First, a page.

Call it the Great Recession Mindset, but whenever people talk these days about Boomers working longer it often seems the discussion is coming from an ominous point of view.
Because of dwindling savings, baby boomers are expected to work longer. Or, faced with rising costs, baby boomers must now delay retirement.
Basically, it all sounds like such an awful burden, but, in actuality, the decision to delay retirement is frequently made by choice, not out of necessity. People like to stay busy. They like to stay challenged. And yes, they like their jobs.
So a report by Barry Bluestone and Mark Melnik for the Kitty and Michael Dukakis Center for Urban and Regional Policy at Northeastern University in Boston should be welcoming news to Boomers. In After the Recovery: Help Needed, Bluestone and Melnik argue that between 2008 and 2018 there could be an estimated 14.6 million new nonfarm payroll jobs created, resulting in more jobs than people to fill them. Using projected population rates and current labor force participation rates, there will only be about 9.1 million additional workers to fill the available positions.
In other words, by 2018 there could be anywhere from 5 million to 5.7 million potential jobs that need to be filled.
“As hard as it seems to believe that we’re going to climb out of this recession and create so many jobs that firms are going to be begging for people to work for them, that’s what it looks like to me,” said Bluestone, the founding director of the Dukakis Center and the founding dean of the School of Public Policy and Urban Affairs at Northeastern. “What’s going to happen for the young kids coming out of college or high school is they’re once again going to find some pretty good job opportunities unlike the kids graduating this spring. And it’s going to mean tremendous opportunities for the baby boomer generation because they will be such a large part of the labor force.”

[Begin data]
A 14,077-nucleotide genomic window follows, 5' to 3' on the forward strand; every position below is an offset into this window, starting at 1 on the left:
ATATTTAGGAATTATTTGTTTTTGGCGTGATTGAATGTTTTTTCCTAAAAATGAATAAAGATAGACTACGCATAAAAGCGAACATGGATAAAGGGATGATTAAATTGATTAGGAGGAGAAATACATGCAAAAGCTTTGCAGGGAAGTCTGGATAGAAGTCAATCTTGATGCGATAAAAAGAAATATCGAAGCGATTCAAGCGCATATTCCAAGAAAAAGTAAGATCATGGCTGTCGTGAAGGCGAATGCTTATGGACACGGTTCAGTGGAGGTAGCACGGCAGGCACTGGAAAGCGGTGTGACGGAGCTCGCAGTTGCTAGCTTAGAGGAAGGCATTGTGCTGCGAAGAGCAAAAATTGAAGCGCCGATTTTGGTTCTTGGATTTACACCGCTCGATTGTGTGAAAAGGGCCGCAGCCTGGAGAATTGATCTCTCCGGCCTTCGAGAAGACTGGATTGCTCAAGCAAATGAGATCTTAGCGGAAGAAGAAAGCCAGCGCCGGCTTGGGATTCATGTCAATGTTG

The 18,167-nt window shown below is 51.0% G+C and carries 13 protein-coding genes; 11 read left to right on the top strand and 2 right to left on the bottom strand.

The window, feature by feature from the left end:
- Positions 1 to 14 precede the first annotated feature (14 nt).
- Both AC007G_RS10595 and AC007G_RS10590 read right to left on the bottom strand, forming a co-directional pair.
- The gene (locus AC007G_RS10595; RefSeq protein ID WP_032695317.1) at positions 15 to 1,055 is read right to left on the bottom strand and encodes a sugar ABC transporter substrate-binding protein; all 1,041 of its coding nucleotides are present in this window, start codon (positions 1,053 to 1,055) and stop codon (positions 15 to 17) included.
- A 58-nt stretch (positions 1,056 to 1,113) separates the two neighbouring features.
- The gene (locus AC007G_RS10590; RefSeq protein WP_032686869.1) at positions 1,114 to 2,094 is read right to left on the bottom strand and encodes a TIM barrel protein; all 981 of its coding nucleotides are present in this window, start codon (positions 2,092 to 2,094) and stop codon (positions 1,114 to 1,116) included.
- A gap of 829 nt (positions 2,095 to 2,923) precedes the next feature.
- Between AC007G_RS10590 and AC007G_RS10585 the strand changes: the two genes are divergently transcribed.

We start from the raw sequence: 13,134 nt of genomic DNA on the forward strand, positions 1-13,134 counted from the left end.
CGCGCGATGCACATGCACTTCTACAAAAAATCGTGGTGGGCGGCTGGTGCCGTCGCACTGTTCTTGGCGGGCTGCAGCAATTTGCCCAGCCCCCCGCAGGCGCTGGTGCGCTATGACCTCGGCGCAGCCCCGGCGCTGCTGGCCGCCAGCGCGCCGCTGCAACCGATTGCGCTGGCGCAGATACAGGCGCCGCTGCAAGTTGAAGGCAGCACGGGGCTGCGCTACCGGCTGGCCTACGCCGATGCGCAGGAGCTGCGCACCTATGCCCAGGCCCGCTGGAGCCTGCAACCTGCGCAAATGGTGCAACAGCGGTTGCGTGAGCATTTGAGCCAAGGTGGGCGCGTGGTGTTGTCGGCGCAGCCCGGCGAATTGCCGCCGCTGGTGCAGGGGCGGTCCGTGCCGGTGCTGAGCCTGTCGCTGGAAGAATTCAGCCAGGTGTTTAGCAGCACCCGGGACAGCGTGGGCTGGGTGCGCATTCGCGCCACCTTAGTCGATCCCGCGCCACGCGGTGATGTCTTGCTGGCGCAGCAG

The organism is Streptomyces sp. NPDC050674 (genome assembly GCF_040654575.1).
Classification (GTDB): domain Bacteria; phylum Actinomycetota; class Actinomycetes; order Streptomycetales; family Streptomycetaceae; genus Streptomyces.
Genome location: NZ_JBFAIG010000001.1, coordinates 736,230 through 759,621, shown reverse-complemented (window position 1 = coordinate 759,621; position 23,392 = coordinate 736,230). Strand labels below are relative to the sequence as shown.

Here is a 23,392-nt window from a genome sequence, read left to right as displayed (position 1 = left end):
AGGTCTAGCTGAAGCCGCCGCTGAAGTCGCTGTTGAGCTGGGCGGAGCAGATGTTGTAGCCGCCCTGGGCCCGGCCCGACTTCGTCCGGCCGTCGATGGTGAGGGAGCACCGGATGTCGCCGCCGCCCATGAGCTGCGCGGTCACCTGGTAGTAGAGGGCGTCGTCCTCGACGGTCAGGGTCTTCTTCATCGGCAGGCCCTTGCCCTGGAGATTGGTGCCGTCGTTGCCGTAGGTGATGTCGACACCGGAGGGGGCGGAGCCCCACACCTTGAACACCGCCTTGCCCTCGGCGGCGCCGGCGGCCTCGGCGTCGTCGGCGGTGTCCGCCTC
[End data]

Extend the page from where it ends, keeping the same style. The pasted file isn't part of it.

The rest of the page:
Bluestone said that the projections being made for employment “are not outlandishly high growth rates.” In fact, reaching the 14.6 million job figure by 2018 requires only about a 1% annual rise. That would be slower than the growth rates we had in 60s, 70s and 80s. The only thing that would impact these projected numbers, Bluestone said, would be immigration.
In the social sector, which is defined as health care and social assistance, educational services, nonprofit community and religious organizations, and government, there will be a total of 6.9 million new jobs. An estimated 4.3 million additional workers are expected to fill these positions, leaving 2.4 to 2.6 million potential jobs vacant.
Using data from the Congressional Budget Office, Bluestone and Melnik report that the total loss of output could be as high as $3 trillion across a five-year period beginning in 2018 if the full employment gap is not filled.
“There are many ways to fill the gap but one of them will be increased labor force participation by baby boomers,” Bluestone said.
According to the report, 55- to 64-year-olds are expected to increase their labor force participation rate to 68.1% from 64.5% between 2008 and 2018. But even taking into account increased labor force participation by Boomers, and even those older than Boomers, Bluestone and Melnik estimate that there would still be 3.3 million to 4 million jobs that could go unfilled between now and 2018.
This means that companies are going to have to restructure jobs to make them more attractive to older workers.
Bluestone said that there are going to be many Boomers who are going to continue working because they absolutely have to, either because they don’t have the savings or because they are low-income workers who just have to put food on the table. But what this study suggests is that they are going to have an easier time finding work, he said.
Boomers who are not struggling may decide to pursue an “encore career” in something that helps improve the communities where they live. This could mean working in the social sector. One of his friends, for example, is leaving the company he’s at right now and plans on spending the next 10 or 15 years working in nonprofits to help others.
Bluestone said the health care reform bill that just passed means that an estimated 32 million more Americans will now have insurance. This will likely translate into a job boom in the health care industry.
“For those in reasonably good financial health, they’ll be able to retire from their regular job and find something they may find more satisfying,” he said.